Poll shows 7 out of 10 people want complete end to cosmetics testing on animals

11.03.14

White rabbit © iStockOne year on from the EU sales ban on cosmetics newly tested on animals, we are calling for change worldwide.

New research shows that the public is behind this movement with 76 per cent of women and 59 per cent of men wanting to see animal testing for cosmetics completely stopped worldwide. 71 per cent say that they would prefer not to buy a product if they knew it was from a company still testing on animals.

Eloise Shavelar, RSPCA campaign manager said:

“Many people believe that testing cosmetics using animals is a thing of the past, yet numerous animals over much of the world still suffer in the name of beauty. We want to see the day when no new cosmetics products or ingredients are tested on any animal, anywhere in the world.”

Animals used in testing can suffer pain and distress

We are opposed to the use of animals to test cosmetics. Animals, such as mice, rats and rabbits, can experience pain and distress in such experiments and we believe this suffering for beauty is unacceptable. A 25-year campaign by us, and other animal protection groups led to the EU cosmetics testing and marketing bans. The marketing bans came into force on 11 March 2013 and prohibits the sale and marketing in the EU of cosmetic products newly tested on animals.

Yet, despite the EU ban on the sale of cosmetics newly tested on animals, many products found on EU shelves are made by cosmetic companies that are still involved in animal testing.

Eloise continued:

“If cosmetics companies can comply with this EU ban and still trade within the EU, there is no reason why they cannot adhere to a non-testing policy worldwide. There is no excuse for any more animals to suffer in these tests.”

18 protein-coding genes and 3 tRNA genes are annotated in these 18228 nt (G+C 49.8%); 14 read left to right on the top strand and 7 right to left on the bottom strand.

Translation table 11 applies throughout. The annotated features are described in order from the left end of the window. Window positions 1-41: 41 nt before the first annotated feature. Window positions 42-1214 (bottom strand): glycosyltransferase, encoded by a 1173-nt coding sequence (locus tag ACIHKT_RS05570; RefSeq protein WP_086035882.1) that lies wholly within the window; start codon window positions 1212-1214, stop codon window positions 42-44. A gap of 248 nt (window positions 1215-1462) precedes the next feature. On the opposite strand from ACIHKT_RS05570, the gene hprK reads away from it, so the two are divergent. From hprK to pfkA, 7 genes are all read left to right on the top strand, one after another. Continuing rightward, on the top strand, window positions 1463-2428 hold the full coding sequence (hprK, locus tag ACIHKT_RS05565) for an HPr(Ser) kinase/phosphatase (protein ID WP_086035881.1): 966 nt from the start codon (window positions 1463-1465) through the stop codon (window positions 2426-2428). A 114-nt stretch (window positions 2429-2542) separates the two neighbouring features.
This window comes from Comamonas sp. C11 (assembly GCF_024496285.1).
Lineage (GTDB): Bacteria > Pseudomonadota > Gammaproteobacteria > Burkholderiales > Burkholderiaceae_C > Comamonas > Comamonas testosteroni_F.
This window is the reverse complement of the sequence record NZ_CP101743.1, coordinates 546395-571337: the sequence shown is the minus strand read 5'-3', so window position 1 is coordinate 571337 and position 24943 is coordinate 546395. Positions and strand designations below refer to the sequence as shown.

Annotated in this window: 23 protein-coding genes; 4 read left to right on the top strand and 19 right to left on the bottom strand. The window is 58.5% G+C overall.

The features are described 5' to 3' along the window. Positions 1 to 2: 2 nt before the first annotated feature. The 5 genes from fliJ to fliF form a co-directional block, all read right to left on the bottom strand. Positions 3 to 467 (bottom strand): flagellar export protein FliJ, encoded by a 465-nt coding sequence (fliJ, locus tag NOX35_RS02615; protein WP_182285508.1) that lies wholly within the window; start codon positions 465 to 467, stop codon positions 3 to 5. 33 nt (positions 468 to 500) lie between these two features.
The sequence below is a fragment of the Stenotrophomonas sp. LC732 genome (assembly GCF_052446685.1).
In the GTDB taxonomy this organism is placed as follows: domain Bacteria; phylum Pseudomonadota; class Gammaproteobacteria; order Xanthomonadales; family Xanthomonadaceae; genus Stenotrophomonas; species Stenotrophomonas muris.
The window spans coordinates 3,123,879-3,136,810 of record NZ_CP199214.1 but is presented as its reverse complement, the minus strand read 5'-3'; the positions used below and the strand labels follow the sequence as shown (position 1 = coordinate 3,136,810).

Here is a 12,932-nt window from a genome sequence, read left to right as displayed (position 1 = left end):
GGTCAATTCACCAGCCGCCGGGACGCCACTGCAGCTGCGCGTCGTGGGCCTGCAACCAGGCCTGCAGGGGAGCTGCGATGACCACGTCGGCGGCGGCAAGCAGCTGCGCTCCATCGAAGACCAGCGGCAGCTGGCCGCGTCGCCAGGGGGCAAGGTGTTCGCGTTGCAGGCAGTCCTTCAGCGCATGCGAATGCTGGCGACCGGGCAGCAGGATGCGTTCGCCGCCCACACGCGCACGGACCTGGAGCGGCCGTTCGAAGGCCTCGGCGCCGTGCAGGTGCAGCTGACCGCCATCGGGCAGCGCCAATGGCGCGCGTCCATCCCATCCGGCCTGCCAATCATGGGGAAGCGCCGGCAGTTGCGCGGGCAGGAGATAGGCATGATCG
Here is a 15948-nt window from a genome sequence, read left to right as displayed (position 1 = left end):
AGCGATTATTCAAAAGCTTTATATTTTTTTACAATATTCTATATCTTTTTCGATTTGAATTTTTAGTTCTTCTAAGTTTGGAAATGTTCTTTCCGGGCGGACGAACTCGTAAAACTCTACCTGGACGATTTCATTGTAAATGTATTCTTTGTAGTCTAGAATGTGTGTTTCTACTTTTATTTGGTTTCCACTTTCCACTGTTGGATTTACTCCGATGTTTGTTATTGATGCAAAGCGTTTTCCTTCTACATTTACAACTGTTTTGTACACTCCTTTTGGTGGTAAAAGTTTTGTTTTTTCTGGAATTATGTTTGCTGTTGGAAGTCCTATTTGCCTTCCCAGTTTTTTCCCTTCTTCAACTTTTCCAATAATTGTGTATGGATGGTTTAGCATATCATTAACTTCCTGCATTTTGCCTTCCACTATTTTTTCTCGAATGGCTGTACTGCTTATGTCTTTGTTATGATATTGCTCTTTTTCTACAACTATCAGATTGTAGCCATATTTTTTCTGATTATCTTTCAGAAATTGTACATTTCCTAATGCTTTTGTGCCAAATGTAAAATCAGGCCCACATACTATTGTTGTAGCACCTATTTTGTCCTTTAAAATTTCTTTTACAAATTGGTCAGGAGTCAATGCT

Makeover the World

Makeover The World

Our ‘Makeover the World’ campaign is urging cosmetics companies to:

  • no longer use animals to develop new products or ingredients

  • not market further products in countries where animal testing is required

  • help further the development of humane alternative methods.

Most cosmetics products have a lifespan of less than five years and manufacturers reformulate around 25 percent of their products every year. Cosmetics companies will therefore look to develop innovative new products and currently this can involve the use of animals.

Eloise explains:

“There are already more than 20,000 approved chemical ingredients available to producers of cosmetics products. Our research shows that people don’t want to see the continuation of animal testing just so there are a few more ingredients to put in a makeup or skincare product. We want to make sure companies know how consumers feel.”

Take action now

Tara Newton © RSPCAWe are calling on animal lovers and beauty lovers alike to take action on our ‘Makeover the World’ campaign page.

Campaign supporters will be able to email some of the world’s largest cosmetics companies and find out how to dedicate a makeover to the campaign. Made in Chelsea star Cheska Hull, Beauty writer Lorna Claire Weightman and Model Tara Newton have already dedicated a makeover to #makeovertheworld.